This article first appeared on Commercial Carrier Journal.
The sales process of freight brokers and motor carriers often involves multiple departments such as pricing, operations and sales as well as time-consuming visits, phone calls and emails.
In the Digital Age, new technologies and data sources are making freight transactions more efficient for buyers and sellers to close deals without a need to master the art of sales or negotiations.
Increasingly, freight brokers and carriers are using new “Book it Now” features in freight matching websites like Truckstop.com that allow brokers to post real-time rates for preferred carriers to instantly book loads and receive automated confirmations.
To further speed negotiations in the spot market, freight brokers and motor carriers are also using historical and real-time pricing indexes, such as DAT RateView, to see trends by specific lanes and freight types.
The pricing indexes also account for real-time factors such as load-to-truck ratios for origin and destination markets.
Increasingly, more attention is focused on speeding up negotiations for contract freight with forward-looking market rates.
Large freight brokers and carriers may already have the resources to merge broad economic data with industry data to forecast rates for contracts. Now, the vast majority of fleets can have the same type of forecasting information for pricing and negotiations.
In the next month, DAT plans to launch a Predictive Pricing model. The new product will be added as a feature in the company’s RateView application to give freight brokers and carriers a future rate index, said Ken Adamo, DAT chief of analytics.
Companies that use the new model can view rate trends up to 52 weeks in the future. The model uses historical data and economic variables that “lean more on art than science,” he said. “We’re not fortune tellers. We are helping customers understand where rates are headed.”
Smaller companies will access the new Predictive Pricing model online through the RateView user interface. Larger, more sophisticated users have the option of integrating data feeds from RateView, including the new model, directly with their internal systems using APIs.
Shippers, freight brokers and carriers will use the model differently, he said. In the spot market, for example, a shipper or broker might decide to move a load two weeks ahead of schedule based on information that shows rates changing from $1.50 a mile to $1.60.
Meanwhile, carriers may only be interested in looking a day or two ahead to see the predicted rates for areas where their trucks will land. For contract rates, they may also want to see forecast rates for the next year.
Adamo compares DAT’s new pricing model to the “spaghetti charts” meteorologists use to predict the path of a hurricane, since the model takes into account “what-if” scenarios like manufacturers drawing down inventories or more pessimistic cases such as an economic recession from COVID-19.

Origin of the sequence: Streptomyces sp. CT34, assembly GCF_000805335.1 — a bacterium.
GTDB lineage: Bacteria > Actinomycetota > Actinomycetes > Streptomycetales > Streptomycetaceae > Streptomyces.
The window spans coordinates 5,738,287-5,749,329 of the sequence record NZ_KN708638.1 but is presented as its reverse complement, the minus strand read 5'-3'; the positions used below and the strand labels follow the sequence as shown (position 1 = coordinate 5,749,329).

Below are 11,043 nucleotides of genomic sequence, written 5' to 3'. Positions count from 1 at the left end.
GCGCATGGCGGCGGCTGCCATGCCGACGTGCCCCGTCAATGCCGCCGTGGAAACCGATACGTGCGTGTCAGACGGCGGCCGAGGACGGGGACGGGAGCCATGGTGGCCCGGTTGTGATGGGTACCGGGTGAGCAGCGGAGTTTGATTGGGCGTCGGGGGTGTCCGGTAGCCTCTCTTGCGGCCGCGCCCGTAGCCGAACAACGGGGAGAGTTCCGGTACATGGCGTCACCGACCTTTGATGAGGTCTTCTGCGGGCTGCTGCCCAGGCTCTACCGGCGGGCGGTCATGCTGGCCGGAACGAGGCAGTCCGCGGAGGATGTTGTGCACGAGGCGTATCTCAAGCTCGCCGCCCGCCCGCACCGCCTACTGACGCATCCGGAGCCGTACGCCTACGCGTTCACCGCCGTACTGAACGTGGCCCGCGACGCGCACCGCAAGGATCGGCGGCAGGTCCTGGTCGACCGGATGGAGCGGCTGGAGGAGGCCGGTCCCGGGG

DAT analysts focus most of their time developing a two-week forecast, he said, and can change the weights of variables in the model to account for likely economic scenarios. The model updates every night.
Larger freight brokers and carriers might also consider more advanced pricing and negotiation tools that can replace personal interactions.
Zilliant has developed such a platform called Price IQ used by sellers of commercial services, including transportation, for “intelligent automated negotiation.” The approach combines data science, price optimization and APIs to increase efficiencies, said Pete Eppele, senior vice president, products and science.
The company began 20 years ago in the wake of the dot-com era and moved its on-premise software platform to a cloud-native architecture after 2011.
Transportation and logistics companies are able to use the Price IQ platform to set market-relevant pricing based on factors such as shipment length, weight, accessorial services and more, and determine who to give discounts according to what makes sense for the overall business.
When leaving pricing decisions up to salespeople, “you either leave money on the table because you are over discounting or push business away because you are above market,” Eppele said. Zilliant uses historical data, data science and software tools to analyze customer buying patterns and establish custom rate cards.
The technology identifies what customers salespeople should talk to and what prices to talk to them about to make interactions more effective, he said.
Zilliant typically does business with companies that have more than $200 million in revenue, Eppele noted.
Securing pricing and negotiating freight transactions used to require personal interaction, but new and emerging technology is helping transportation and logistics companies move away from high-touch sales processes.